Multispectral Imaging Information
This blog post will explore an experimental RGB “sandwich” product that has shown application in monitoring convection, particularly during the early stages of the convective lifecycle (aka convective initiation). The intended purpose of this revolves around identifying, interrogating, and monitoring these features of interest:
- Moisture gradients as a source of focused ascent.
- Early stages of convective lifecycle (i.e. convective initiation).
- Cloud top structure and movement to glean additional info like stability, shear, and overall convective behavior.
An experimental RGB dubbed “Moisture Gradient Convective RGB” was developed using bands within the Advanced Baseline Imagery (ABI) onboard the current operational GOES satellites.
The Split Window Difference product (10.35 – 12.3 um) has shown utility in identifying low level moisture gradients, and has been shared numerous times on this blog (Just a few examples: here, here, and here). The 1.37 um Cirrus Band as well as the 1.61 um Snow/Ice Band can be useful in monitoring the early stages of the convective lifecycle . And when looking to interrogate cloud top structure and movement, good ole trusty 0.64 um Visible Band is a clear winner.
The Moisture Gradient Convective RGB recipe* is as follows:
- R: 1.37 um Cirrus Band
- Min – Max: 0 – 10
- Gamma: 1.90
- G: Split Window Difference product (10.3-12.3 um)
- Min – Max: 0 – (-6)
- Gamma: 1.00
- B: 1.61 um Snow/Ice Band
- Min – Max: 0 – 70
- Gamma: 0.50
*Note on the RGB recipe: this recipe has not been tested for optimization across different regions and environments. Ranges and gamma values will likely need to be adjusted depending on the moisture and thermal environment.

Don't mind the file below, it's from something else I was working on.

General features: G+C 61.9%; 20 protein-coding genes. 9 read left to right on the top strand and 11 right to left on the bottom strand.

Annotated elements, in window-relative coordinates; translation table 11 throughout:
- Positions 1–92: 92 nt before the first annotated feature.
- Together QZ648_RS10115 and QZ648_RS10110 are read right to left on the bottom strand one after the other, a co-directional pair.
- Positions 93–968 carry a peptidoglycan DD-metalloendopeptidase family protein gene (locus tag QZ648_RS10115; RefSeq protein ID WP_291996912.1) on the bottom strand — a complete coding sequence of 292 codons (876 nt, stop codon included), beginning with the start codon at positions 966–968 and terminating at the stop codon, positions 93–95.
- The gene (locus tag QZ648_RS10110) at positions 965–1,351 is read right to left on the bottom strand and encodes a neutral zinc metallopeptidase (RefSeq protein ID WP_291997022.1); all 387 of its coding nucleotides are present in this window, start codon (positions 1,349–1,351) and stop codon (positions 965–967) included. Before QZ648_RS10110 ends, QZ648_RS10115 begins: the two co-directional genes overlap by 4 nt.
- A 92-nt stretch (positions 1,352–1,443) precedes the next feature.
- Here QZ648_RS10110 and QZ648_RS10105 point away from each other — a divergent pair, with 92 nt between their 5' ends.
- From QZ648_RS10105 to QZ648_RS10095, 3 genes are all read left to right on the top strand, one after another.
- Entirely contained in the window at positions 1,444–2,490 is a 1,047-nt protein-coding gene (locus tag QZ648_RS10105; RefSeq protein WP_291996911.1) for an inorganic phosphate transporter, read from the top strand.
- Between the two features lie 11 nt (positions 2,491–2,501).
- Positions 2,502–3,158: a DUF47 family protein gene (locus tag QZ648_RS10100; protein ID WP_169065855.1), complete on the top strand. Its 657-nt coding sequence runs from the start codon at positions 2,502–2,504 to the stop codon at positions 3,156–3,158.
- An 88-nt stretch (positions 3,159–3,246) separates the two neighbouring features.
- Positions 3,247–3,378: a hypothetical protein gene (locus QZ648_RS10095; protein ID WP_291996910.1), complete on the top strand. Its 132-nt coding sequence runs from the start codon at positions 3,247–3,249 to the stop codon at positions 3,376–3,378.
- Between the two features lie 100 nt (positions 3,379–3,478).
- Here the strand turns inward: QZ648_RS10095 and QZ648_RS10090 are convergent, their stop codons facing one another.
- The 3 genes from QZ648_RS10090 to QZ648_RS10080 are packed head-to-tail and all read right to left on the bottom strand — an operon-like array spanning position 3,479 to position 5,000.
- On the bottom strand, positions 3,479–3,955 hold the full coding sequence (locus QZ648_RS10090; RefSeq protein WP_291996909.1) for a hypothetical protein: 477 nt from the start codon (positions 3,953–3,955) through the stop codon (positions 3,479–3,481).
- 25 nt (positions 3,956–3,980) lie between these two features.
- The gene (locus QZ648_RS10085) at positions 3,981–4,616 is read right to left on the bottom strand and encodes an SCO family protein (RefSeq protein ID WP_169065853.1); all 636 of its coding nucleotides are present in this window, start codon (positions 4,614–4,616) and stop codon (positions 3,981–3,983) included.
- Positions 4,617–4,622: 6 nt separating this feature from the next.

Here is an example of this RGB:
But wait, where’s the 0.64 um Visible Band to help in interrogating cloud top structure and movement??
This is where the “Sandwich” approach is handy. We simply overlay a semi-transparent 0.64 um Visible Band on top of the RGB to add such desired information:
The RGB Sandwich requires daylight for this application, and is most useful with limited to no higher clouds masking information on moisture gradients and growing, infant convection.
In areas absent of masking cloud cover, greener colors represent relatively greater low level moisture content compared to areas that are bluer. Within clouds, red coloring represents clouds that have grown vertically high enough to extend into a dry air mass aloft while exhibiting glaciation (could either be optically thick cirrus and/or glaciated tops of robust convection), whereas purple-blue clouds represent shallower liquid phased clouds. Clouds that are more yellow-orange represent optically thin cirrus clouds.
Application Example: Southern Plains Severe Convection March 2, 2023
Robust convection was anticipated within central Texas March 2, 2023, initiated along a merging dryline/Pacific front. Identifying these initiating boundaries and how/when convection develops along these boundaries would prove useful in operational forecasting and decision support services.
Near the southern High Plains and Trans Pecos region of Texas, congestus cumulus started to develop between 1700 – 1730 UTC along one of these boundaries: a dryline, particularly near the Midland and Big Springs area. The useful Day Cloud Phase Distinction RGB has a proven track record in monitoring for convective initiation (as seen above), and can show the infant cumulus just starting to sprout.